Locating an Installer Image

ONIE uses a number of methods to locate the NOS installer, including, but not limited to:

  • Statically configured from the boot loader
  • Locally attached storage, for example a USB memory stick
  • DHCPv4 / DHCPv6
  • IPv4 / IPv6 link local neighbors
  • mDNS / DNS-SD
  • PXE-like TFTP and HTTP waterfalls

The preferred method for image download is HTTP as it offers robust performance for large image sizes. TFTP is also supported, but its use is discouraged in favor of HTTP.

Once an image is located, ONIE proceeds to execute the NOS installer.

The following diagram illustrates an example of the location and execution steps:

Image Discovery

Image Discovery Methods

In the previous diagram the “Less Exact Methods” box refers to mechanisms that use probing techniques to locate an image, such as:

  • IPv4 / IPv6 link local neighbors
  • PXE-like TFTP and HTTP waterfalls

Installer Execution Environment

When executing the installer, ONIE exports a number of environment variables for the installer to use. These variables include system identification information as well as information learned during the image discovery process.

An example of the information exported to the installer includes:

  • Installer URL
  • HW vendor identifier
  • HW platform identifier
  • HW serial number
  • Ethernet management MAC address
  • IP address (from DHCP)
  • Hostname (from DHCP)

These variables allow an installer to integrate with other process automation and orchestration, immediately tying together product serial numbers, MAC addresses and NOS versions.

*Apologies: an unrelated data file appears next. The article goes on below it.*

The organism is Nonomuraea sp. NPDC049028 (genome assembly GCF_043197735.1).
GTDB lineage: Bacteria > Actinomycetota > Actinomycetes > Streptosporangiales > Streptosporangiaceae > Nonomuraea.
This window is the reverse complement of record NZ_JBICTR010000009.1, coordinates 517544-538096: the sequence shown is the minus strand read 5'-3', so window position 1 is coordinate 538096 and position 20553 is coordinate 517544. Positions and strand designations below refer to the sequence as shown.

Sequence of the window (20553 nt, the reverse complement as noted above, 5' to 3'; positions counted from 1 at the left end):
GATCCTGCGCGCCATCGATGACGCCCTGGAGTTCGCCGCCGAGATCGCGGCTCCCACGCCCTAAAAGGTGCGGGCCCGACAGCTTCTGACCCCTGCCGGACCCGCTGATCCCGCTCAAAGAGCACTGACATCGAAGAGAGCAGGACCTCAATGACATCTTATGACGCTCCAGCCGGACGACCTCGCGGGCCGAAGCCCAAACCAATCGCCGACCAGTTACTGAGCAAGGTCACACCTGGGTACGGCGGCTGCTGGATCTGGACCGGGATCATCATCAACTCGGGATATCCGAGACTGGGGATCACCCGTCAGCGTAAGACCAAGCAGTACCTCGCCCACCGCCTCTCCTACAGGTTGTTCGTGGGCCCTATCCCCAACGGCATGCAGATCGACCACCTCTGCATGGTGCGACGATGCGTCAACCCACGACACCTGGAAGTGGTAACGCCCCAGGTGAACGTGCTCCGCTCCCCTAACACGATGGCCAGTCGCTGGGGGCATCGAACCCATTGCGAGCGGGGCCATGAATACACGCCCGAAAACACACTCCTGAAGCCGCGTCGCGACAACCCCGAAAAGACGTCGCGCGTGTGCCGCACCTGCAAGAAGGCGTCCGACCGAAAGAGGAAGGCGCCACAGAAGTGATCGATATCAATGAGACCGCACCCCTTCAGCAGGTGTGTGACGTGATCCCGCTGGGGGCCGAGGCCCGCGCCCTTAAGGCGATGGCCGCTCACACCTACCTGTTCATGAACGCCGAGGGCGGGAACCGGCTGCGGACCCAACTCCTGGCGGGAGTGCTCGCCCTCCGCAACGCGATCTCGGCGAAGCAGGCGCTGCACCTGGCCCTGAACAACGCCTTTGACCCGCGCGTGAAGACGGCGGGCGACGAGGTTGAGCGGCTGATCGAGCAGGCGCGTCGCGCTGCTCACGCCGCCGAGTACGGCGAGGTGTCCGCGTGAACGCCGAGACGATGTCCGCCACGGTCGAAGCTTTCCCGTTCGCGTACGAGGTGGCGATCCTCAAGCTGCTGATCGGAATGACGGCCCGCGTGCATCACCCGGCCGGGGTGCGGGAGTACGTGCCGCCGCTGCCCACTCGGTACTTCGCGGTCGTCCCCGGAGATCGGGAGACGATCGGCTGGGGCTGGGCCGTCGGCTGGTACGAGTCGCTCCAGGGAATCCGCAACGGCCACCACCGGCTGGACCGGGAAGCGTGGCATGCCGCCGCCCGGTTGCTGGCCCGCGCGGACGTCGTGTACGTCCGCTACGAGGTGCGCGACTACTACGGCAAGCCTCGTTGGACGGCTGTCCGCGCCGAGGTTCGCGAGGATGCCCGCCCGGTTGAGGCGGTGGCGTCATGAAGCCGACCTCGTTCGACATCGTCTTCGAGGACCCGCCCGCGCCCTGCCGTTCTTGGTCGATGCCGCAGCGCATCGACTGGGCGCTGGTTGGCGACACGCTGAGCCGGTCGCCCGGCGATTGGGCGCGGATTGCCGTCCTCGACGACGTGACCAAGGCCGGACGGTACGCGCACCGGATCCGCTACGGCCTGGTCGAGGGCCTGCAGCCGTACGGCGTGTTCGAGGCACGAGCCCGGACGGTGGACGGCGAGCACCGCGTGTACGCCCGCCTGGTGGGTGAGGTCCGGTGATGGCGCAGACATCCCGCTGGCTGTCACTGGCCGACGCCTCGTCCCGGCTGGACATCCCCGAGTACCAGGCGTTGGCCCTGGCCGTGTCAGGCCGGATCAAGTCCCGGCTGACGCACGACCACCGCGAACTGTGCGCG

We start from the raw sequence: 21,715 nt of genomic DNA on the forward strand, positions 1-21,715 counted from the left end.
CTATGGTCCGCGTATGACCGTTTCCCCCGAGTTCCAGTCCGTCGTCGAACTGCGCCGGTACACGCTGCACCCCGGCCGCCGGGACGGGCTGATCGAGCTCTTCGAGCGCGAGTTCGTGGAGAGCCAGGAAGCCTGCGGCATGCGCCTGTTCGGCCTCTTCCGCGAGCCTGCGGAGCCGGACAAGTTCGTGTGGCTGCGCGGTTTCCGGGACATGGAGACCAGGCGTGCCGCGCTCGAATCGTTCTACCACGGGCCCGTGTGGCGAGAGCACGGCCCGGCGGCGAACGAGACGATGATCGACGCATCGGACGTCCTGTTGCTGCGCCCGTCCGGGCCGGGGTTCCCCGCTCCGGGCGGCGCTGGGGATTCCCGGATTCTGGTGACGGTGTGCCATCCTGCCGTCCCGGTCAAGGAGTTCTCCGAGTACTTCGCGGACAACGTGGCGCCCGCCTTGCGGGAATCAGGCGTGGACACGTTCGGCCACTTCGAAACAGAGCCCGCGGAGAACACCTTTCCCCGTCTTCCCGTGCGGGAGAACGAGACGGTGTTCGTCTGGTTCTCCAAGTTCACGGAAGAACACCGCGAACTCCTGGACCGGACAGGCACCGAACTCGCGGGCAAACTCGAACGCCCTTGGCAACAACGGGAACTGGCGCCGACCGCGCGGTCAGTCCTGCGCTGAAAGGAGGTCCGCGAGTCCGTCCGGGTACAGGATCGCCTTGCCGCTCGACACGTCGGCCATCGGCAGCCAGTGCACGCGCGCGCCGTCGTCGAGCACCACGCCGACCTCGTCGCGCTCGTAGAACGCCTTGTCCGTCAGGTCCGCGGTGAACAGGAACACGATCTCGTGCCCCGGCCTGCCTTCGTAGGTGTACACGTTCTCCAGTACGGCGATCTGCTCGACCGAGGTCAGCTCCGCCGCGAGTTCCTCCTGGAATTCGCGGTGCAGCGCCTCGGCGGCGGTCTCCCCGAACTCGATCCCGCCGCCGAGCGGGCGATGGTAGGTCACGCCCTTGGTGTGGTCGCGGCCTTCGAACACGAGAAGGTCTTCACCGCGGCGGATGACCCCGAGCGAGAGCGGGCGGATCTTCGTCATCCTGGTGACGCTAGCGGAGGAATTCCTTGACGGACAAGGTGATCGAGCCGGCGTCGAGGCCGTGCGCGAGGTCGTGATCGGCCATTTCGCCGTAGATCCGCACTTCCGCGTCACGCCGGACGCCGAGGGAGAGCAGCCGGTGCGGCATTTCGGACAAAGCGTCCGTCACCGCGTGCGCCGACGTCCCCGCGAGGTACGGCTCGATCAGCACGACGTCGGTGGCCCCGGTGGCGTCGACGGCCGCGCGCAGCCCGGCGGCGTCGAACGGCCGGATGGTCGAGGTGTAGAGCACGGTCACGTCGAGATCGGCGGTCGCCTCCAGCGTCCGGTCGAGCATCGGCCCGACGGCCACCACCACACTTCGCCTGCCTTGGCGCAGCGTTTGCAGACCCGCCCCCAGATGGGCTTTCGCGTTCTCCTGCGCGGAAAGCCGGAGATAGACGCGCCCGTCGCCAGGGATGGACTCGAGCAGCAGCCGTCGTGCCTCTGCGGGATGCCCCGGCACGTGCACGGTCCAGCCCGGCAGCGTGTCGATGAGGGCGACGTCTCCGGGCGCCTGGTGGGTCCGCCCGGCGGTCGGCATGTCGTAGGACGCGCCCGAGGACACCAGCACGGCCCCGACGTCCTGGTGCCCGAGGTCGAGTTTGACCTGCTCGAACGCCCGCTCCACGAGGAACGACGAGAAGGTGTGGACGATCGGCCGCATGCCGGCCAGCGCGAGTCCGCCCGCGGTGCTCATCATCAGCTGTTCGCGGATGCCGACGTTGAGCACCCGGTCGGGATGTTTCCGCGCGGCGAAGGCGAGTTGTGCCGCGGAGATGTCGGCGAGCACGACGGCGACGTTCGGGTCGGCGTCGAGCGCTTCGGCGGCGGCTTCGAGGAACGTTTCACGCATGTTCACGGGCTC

Installer Overview

The installer’s responsibility is to persistently install the operating system into the hardware. In fulfilling that role an ONIE-compliant NOS installer has a lot of flexibility.

Some examples of what an installer could do:

  • Fetch additional binaries and configuration files via HTTP
  • Chat with inventory control systems via HTTP
  • Download a new kernel+initramfs and kexec(8) into it

Network Operating System Interface

ONIE provides an environment for the NOS to perform system provisioning and maintenance operations, including:

  • Reinstalling a different NOS
  • Uninstalling/wiping the system clean
  • Rescue and recovery
  • Updating ONIE
  • Updating the machine CPLD/FPGAs and BIOS firmware

This environment forms an interface between ONIE and the NOS.

Updating ONIE

ONIE provides a mechanism for updating itself. This mechanism proceeds much like the network installer discovery and executing phase, but the image in this case is an ONIE update image. Once located, the ONIE update image is downloaded and executed.

Firmware Updates

ONIE provides a mechanism for updating the firmware of the machine. In this context, firmware refers to software like CPLD/FPGA code and BIOS firmware. This mechanism proceeds much like updating ONIE itself, except the image in this case is ONIE firmware update image. Once located, the ONIE update image is downloaded and executed.